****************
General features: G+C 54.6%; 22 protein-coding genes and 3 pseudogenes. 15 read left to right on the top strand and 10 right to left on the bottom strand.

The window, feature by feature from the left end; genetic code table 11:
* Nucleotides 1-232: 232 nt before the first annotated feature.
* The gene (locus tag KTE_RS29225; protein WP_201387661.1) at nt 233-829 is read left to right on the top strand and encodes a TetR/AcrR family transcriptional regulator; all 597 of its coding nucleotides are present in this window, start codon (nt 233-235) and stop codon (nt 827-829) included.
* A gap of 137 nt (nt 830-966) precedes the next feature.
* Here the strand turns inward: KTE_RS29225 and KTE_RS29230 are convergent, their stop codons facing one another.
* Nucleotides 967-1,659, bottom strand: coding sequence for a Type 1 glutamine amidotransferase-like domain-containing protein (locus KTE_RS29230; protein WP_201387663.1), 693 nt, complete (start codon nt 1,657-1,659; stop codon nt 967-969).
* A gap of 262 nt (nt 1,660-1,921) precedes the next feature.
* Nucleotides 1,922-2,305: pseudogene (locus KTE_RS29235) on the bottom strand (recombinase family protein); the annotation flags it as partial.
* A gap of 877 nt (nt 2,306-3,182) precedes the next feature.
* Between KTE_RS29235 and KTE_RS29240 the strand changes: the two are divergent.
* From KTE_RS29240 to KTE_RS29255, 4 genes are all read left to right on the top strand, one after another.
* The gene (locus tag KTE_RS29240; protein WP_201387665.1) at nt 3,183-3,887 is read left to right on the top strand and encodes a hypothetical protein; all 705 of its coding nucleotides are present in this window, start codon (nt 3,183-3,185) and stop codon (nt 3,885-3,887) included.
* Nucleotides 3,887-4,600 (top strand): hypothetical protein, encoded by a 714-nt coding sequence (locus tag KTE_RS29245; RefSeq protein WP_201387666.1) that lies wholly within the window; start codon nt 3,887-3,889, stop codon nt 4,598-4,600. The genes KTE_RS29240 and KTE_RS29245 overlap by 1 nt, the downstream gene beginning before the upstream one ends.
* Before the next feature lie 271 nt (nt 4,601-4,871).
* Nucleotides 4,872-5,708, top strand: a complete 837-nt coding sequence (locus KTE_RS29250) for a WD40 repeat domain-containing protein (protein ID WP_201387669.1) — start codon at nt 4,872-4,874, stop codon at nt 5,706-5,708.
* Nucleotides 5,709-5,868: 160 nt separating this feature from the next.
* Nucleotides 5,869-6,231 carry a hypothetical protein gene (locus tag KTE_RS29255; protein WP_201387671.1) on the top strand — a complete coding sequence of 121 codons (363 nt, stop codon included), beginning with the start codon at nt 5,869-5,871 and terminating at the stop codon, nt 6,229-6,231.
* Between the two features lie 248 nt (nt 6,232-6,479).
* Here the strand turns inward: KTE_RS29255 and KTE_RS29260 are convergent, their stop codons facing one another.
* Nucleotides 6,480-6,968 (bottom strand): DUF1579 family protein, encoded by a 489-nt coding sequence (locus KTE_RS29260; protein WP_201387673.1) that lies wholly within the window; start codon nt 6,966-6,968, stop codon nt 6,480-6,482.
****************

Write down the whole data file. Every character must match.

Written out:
General features: G+C 54.6%; 22 protein-coding genes and 3 pseudogenes. 15 read left to right on the top strand and 10 right to left on the bottom strand.

The window, feature by feature from the left end; genetic code table 11:
* Nucleotides 1-232: 232 nt before the first annotated feature.
* The gene (locus tag KTE_RS29225; protein WP_201387661.1) at nt 233-829 is read left to right on the top strand and encodes a TetR/AcrR family transcriptional regulator; all 597 of its coding nucleotides are present in this window, start codon (nt 233-235) and stop codon (nt 827-829) included.
* A gap of 137 nt (nt 830-966) precedes the next feature.
* Here the strand turns inward: KTE_RS29225 and KTE_RS29230 are convergent, their stop codons facing one another.
* Nucleotides 967-1,659, bottom strand: coding sequence for a Type 1 glutamine amidotransferase-like domain-containing protein (locus KTE_RS29230; protein WP_201387663.1), 693 nt, complete (start codon nt 1,657-1,659; stop codon nt 967-969).
* A gap of 262 nt (nt 1,660-1,921) precedes the next feature.
* Nucleotides 1,922-2,305: pseudogene (locus KTE_RS29235) on the bottom strand (recombinase family protein); the annotation flags it as partial.
* A gap of 877 nt (nt 2,306-3,182) precedes the next feature.
* Between KTE_RS29235 and KTE_RS29240 the strand changes: the two are divergent.
* From KTE_RS29240 to KTE_RS29255, 4 genes are all read left to right on the top strand, one after another.
* The gene (locus tag KTE_RS29240; protein WP_201387665.1) at nt 3,183-3,887 is read left to right on the top strand and encodes a hypothetical protein; all 705 of its coding nucleotides are present in this window, start codon (nt 3,183-3,185) and stop codon (nt 3,885-3,887) included.
* Nucleotides 3,887-4,600 (top strand): hypothetical protein, encoded by a 714-nt coding sequence (locus tag KTE_RS29245; RefSeq protein WP_201387666.1) that lies wholly within the window; start codon nt 3,887-3,889, stop codon nt 4,598-4,600. The genes KTE_RS29240 and KTE_RS29245 overlap by 1 nt, the downstream gene beginning before the upstream one ends.
* Before the next feature lie 271 nt (nt 4,601-4,871).
* Nucleotides 4,872-5,708, top strand: a complete 837-nt coding sequence (locus KTE_RS29250) for a WD40 repeat domain-containing protein (protein ID WP_201387669.1) — start codon at nt 4,872-4,874, stop codon at nt 5,706-5,708.
* Nucleotides 5,709-5,868: 160 nt separating this feature from the next.
* Nucleotides 5,869-6,231 carry a hypothetical protein gene (locus tag KTE_RS29255; protein WP_201387671.1) on the top strand — a complete coding sequence of 121 codons (363 nt, stop codon included), beginning with the start codon at nt 5,869-5,871 and terminating at the stop codon, nt 6,229-6,231.
* Between the two features lie 248 nt (nt 6,232-6,479).
* Here the strand turns inward: KTE_RS29255 and KTE_RS29260 are convergent, their stop codons facing one another.
* Nucleotides 6,480-6,968 (bottom strand): DUF1579 family protein, encoded by a 489-nt coding sequence (locus KTE_RS29260; protein WP_201387673.1) that lies wholly within the window; start codon nt 6,966-6,968, stop codon nt 6,480-6,482.